The DWI arraignment is the first court appearance you attend after you’ve been arrested for driving under the influence.
The DWI Arraignment Process
When you make your first court appearance on a DWI, whether you are held by the police to see a judge or are released on a desk appearance ticket, the process is the same.
- The judge will ask whether you have an attorney, and if not, whether you can afford one. If you can’t afford to pay for a lawyer and you qualify for the assignment of counsel, you will be assigned an attorney.
- Your attorney, retained or assigned, will get a copy of the charges and your RAP sheet.
- If you have an attorney representing you, they will waive a reading of the charges, meaning that the judge won’t need to read the charges to you in open court.
- If the charge is a misdemeanor charge, your attorney will enter a plea of not guilty on your behalf. If the charge is a felony, the court does not have jurisdiction to take a plea of not guilty.
- The DA may serve upon the court any statements made by you and/or out-of-court identifications that they intend to use against you at trial, which they have to serve within 15 days of your arraignment.
- The judge will suspend your driver’s license (NY licensed drivers) or your privilege to drive in NY State (license from another state). The way the judge suspends your license will depend on what you are accused of:
- Alcohol DWAI (BAC .05-.07): no suspension
- Standard DWI: suspension pending prosecution – hardship possibility
- Refusal DWI: suspension pending DMV refusal hearing (within 15 days of arraignment) – no hardship possibility
- Drug DWAI: Can’t suspend without a lab report, unless judge suspends pursuant to VTL 510.30 – that you are a danger to other drivers based upon the circumstances.
- Your attorney may or may not be able to ask for a hardship hearing (not in refusal cases) if you can demonstrate that the loss of your license will cause extreme hardship for you in getting to work, school or medical appointments. (Check out the hardship page on this site)
- The judge will ask for an alcohol or drug evaluation (OASAS evaluation) and can order that the evaluation be done through a monitoring agency (TASC). If you have an attorney prior to your first court appearance, they can set up an evaluation at a private OASAS provider.
- The judge will determine your bail status. Your release or the amount of bail that will need to be set will depend on your prior criminal record, your prior warrant record, where you live, whether you are employed, family ties to the area, and the circumstances of the case.
- The case will be adjourned for a few weeks in order for your DWI attorney to try to negotiate with the DA, review the evidence, and for you to get the OASAS evaluation.
How Can a DWI Attorney Help With the DWI Arraignment?
During the DWI arraignment, you will either be assigned a DWI attorney or attend the arraignment with your attorney. Your attorney will represent you in court. As a rule, your chances are better if you hire your own attorney than if you go with one the court assigns to you.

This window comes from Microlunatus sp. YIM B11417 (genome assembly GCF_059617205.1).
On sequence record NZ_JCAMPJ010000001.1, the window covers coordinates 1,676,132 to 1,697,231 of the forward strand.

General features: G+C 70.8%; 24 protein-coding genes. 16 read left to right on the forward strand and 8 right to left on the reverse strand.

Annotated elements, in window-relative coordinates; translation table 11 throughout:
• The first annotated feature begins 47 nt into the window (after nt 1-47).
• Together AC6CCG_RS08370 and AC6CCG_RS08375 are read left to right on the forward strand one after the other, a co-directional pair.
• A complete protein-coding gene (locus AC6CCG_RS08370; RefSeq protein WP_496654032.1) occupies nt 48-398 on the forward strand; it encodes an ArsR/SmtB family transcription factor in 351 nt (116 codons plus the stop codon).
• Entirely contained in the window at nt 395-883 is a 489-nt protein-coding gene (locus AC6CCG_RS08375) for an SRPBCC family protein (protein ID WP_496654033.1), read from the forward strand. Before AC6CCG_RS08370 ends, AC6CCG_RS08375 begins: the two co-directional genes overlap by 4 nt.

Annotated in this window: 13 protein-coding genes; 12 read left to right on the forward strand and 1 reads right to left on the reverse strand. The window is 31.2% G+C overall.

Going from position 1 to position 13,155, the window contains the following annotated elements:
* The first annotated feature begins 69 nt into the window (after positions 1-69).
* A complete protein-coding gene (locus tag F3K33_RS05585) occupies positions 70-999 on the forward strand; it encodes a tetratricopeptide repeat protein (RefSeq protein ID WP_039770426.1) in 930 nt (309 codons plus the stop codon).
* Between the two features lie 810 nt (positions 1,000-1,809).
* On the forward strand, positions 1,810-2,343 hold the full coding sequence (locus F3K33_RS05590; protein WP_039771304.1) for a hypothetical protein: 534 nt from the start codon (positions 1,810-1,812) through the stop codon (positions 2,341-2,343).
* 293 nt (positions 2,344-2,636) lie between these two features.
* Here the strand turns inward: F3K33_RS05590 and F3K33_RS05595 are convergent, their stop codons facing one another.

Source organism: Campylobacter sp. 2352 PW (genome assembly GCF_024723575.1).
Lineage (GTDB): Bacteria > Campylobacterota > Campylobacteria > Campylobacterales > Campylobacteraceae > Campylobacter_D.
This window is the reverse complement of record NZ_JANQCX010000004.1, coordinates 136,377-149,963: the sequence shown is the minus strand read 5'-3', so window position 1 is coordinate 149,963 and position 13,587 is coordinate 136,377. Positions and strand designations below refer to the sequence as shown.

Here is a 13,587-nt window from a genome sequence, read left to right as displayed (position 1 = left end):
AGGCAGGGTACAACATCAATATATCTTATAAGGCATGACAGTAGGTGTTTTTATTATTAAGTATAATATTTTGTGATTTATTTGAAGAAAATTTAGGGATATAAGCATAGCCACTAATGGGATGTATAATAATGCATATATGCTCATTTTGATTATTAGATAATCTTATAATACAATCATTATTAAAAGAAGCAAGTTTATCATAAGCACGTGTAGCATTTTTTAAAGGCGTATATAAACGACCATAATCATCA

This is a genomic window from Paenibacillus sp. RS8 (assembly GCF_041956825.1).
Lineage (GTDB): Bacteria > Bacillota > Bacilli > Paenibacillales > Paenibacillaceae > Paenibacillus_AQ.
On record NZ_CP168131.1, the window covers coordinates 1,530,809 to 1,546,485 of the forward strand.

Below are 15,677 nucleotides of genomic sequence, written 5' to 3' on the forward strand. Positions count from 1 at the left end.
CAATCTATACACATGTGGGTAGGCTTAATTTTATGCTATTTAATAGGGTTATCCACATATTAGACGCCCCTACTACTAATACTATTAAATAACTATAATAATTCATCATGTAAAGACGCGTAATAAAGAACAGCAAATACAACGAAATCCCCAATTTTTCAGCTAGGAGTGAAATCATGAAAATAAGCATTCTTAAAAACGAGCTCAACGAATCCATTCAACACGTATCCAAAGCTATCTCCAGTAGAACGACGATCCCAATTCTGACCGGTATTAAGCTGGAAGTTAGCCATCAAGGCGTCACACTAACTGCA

As part of the DWI arraignment process, your attorney will give a “not guilty” plea. Even if you believe you’re guilty and the case against you is straightforward, pleading not guilty forces the prosecution to prove beyond a reasonable doubt that you’re guilty. The right attorney will give you the best possible chance of being found not guilty.
DWI Arraignment and License Suspension
Depending on the charges against you, your license may be suspended for a time. License suspension takes place during the DWI arraignment process. The length of time your license will be suspended varies, depending on the charges against you.
If your license is suspended and this would create an extreme hardship for you, you may be eligible for a hearing to appeal your suspension. During the DWI arraignment, your DWI attorney may be able to move for a hearing to be scheduled. You will have to be able to demonstrate that going without your license would cause extreme hardship for you.
Bail Status in the DWI Arraignment
As part of the DWI arraignment process, the judge will set your bail status. Your bail amount depends on a variety of factors, including your criminal record, your warrant record, your place of residence, employment status, family relationships, and the particulars of the case.
Once your bail status is set, you will either be released or you will have to get the bail amount covered in order to obtain release. A DWI attorney with experience in this area may be able to provide reasons why you should be assigned a lower bail amount than you’d otherwise receive.
Adjournment of the DWI Arraignment
The arraignment will come to an end with an adjournment. The next court date will be set, and the defense and prosecution will go their separate ways to prepare their respective cases.
While the case is adjourned, your attorney may negotiate with the DA and work to prepare your defense. After the DWI arraignment takes place, your case will move forward. If a hearing on a hardship exemption from license suspension has been scheduled, that will take place. Your case will go forward, and a lot will depend on the quality and ability of your DWI attorney.
Since 2014, the Law Office of Michael D. Litman has been representing the criminal defense needs of the citizens of White Plains, Westchester County, and the New York Metro area. With attorney Michael Litman defending his clients since 2007, we have the knowledge and the experience to help with all your DWI charges.
If you have questions or need to set up a consultation, contact us online or call us today at (914) 268-6855. Our firm will work with you from the arraignment all the way through the trial.